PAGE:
Kite surfer and venture capitalist Bill Tai thinks 100 new startups will stem from the layoffs the big tech companies are making. Having backed Canva, he’s already found some fresh bets in Australia.
Venture capitalist Bill Tai has invested in a lot of companies over the years. He was a lead seed investor in Canva, Tweetdeck/Twitter, and Zoom Video. He was an early investor in Australia’s Blackbird Ventures. Along the way, he co-founded the Extreme Tech Challenge (XTC), the world’s largest startup competition for entrepreneurs addressing global challenges, and West Tech Fest.
He says when he first came to Western Australia for a conference organised by Larry Lopez, now a Partner at Perth-based management consulting firm, Australian Venture Consultants, he felt something that reminded him of Silicon Valley.
“It had great infrastructure, and a lot of well-educated people and a density of unis and research projects that I thought would blossom into something some day. Silicon Valley benefited from Berkeley and Stanford and a high density of good academic institutions. Right at that time I thought WA was a perfectly positioned area.”
This was a time when “there was proof that kids could start companies any way. Young people, like Mark Zuckerberg, could start a company from his dorm room. When I was at Curtin [University for the conference organised by Lopez], there was a bunch of young people around and I thought, any one of these people could go back to their dorm room and code something up. I thought, you don’t have to fund things just in Silicon Valley anymore. It opened my eyes to being willing to take a chance on entrepreneurs in other places, like Australia, and shortly after that I met Melanie Perkins.”
Perkins “told me what she was working on and it fit my view of the world in that I thought that a lot of applications that were previously packaged software would come to the mobile device from the cloud”.
“That was effectively what Melanie described to me. I found it logical and interesting,” he says in an interview with Forbes Australia.
Tai introduced Perkins to Lars Rasmussen, the co-founder of Google Maps, and Rasmussen surfaced Cameron Adams, who became a co-founder of Canva, along with Perkins and Cliff Obrecht.
“Lars and I and a bunch of other people ended up funding Melanie, Cliff and Cam. Canva was in a very unique market. When I decided to fund them, I remember thinking about Adobe, the old-school way of doing design. Mel and Cliff and Cameron started their company right into a gigantic structural change into a market where Adobe was on the wrong side of it. They could ride a wave that could displace, at the time, a company that was worth US$30 billion. I thought it was worth a bet.”
Now, Tai says he has investments in several companies in Australia. “Along with Blackbird Ventures, I’ve backed SafetyCulture. They are completely changing the delivery mechanism for occupational health and safety, which is a massive market in itself.
“I’m a backer of Power Ledger. It has a blockchain based software platform that allows for peer to peer green energy production and consumption. There’s almost nothing bigger than the energy markets.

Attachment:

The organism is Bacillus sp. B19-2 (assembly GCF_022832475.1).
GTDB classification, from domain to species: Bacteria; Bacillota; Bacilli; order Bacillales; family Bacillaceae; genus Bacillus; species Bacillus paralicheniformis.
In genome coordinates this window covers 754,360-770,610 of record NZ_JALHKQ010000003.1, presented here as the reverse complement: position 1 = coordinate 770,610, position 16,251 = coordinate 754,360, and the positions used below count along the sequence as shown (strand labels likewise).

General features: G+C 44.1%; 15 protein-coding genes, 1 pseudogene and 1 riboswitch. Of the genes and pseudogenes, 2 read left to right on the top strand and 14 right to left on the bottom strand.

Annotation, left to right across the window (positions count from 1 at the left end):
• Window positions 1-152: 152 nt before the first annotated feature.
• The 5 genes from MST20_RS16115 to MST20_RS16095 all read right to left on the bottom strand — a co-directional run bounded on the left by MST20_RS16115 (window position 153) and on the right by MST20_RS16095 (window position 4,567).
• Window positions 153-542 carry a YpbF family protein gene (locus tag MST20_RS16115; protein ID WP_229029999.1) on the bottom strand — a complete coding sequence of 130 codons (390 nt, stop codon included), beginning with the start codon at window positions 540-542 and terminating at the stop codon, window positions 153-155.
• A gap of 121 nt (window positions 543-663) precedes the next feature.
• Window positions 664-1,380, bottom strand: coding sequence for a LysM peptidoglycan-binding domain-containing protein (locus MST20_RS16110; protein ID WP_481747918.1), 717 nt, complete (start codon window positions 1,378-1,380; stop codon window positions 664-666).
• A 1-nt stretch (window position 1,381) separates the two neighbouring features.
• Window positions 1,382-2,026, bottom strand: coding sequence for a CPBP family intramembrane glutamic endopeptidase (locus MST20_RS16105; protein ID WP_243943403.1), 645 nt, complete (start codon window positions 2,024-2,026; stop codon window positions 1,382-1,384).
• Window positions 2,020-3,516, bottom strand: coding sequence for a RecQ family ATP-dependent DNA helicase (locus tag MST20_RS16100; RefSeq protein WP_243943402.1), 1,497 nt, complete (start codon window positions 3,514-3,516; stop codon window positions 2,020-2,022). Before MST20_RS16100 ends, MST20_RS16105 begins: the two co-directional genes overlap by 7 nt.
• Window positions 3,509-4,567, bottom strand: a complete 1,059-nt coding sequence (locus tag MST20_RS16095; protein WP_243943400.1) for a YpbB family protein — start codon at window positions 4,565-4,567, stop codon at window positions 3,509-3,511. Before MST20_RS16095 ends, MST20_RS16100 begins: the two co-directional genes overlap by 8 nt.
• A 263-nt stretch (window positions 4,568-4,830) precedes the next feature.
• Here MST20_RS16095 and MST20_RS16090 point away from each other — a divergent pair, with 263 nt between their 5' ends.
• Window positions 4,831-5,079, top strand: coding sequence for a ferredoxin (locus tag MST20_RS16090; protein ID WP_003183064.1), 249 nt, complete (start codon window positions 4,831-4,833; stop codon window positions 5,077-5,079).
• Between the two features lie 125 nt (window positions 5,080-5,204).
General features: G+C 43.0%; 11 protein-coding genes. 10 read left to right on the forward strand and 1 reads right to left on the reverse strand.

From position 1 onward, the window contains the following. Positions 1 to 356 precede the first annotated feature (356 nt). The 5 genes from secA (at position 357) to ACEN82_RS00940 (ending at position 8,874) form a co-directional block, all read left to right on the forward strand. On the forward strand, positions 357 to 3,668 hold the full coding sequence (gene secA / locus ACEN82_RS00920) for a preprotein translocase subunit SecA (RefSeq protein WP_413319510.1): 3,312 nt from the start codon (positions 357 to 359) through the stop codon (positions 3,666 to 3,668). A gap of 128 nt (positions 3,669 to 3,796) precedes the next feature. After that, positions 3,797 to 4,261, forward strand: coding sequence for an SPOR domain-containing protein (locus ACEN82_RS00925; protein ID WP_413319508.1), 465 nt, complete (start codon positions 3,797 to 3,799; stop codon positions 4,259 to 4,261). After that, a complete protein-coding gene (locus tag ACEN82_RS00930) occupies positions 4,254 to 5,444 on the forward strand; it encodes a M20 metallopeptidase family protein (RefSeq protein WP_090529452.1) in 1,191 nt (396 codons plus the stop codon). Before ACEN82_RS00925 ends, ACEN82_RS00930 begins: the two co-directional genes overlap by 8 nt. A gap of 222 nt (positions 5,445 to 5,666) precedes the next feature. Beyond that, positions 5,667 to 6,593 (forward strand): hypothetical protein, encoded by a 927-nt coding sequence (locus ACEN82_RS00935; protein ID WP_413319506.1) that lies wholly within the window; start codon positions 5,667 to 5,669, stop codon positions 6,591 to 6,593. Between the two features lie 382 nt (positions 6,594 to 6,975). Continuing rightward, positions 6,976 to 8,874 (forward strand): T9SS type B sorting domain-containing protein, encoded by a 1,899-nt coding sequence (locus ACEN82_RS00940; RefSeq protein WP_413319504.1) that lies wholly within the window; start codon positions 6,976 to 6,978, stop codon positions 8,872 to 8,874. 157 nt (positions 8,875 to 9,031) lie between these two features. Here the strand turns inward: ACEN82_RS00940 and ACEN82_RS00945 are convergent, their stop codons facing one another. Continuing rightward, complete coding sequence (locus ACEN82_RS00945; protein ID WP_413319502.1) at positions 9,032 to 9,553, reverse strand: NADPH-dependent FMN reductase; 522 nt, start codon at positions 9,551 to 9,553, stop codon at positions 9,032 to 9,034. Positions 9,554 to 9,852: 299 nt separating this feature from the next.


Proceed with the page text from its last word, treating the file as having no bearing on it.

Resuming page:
“I am a backer of Liven. They provide blockchain based tokens that allow food purchases, a little bit like loyalty points, but you can use them at restaurants other than where you initially purchase the ‘food dollars’.”
He says the ball is already rolling in Australia. “Just like in Silicon Valley where you had a couple of companies hit and it made everybody know that it was possible and empowered them to try.
“There are now enough companies in Australia, like Atlassian or Canva, up-and-coming companies like SafetyCulture that people know it is possible to build a world-dominating company in this category in Australia. The venture eco-system has also grown enough to support it.”
Tai says that capitalist economies by their very nature are cyclical. “We are in the downcycle right now. As long as interest rates are high and rising, key multiples will be low and falling, if we have a recession everything slows down.
“Valuations are coming down hard this year relative to last year. In a falling market, a lot of people are afraid to try to catch the falling knife. I think we are in a transition period until we hit a bottom. After that it will be up and to the right again. It’s a matter of waiting it out. Maybe it will look like 2001 after the dot.com crash. Maybe not. Clearly, we have corrected, but it has always been the case that after every recession the assets that are important to making good companies get a chance to reset and refresh.
“Right now, in the US companies like Twitter and Facebook are laying off thousands of people. I 100% expect 100 startups to come out of that wave of people and a double-digit percentage of those to become interesting companies,” he says.
“It is a lot better time for me to try to find people for projects and to give strength to the next set of new shoes than in 2021 when it was really hard to find people and super expensive to get them out if you could.”
West Tech Fest will return to Perth this year from Sunday 4 December to Friday 9 December, headlined by Peter Vesterbacka, Rodric David, Grace Wong, Young Sohn and Tai as lead conference speakers.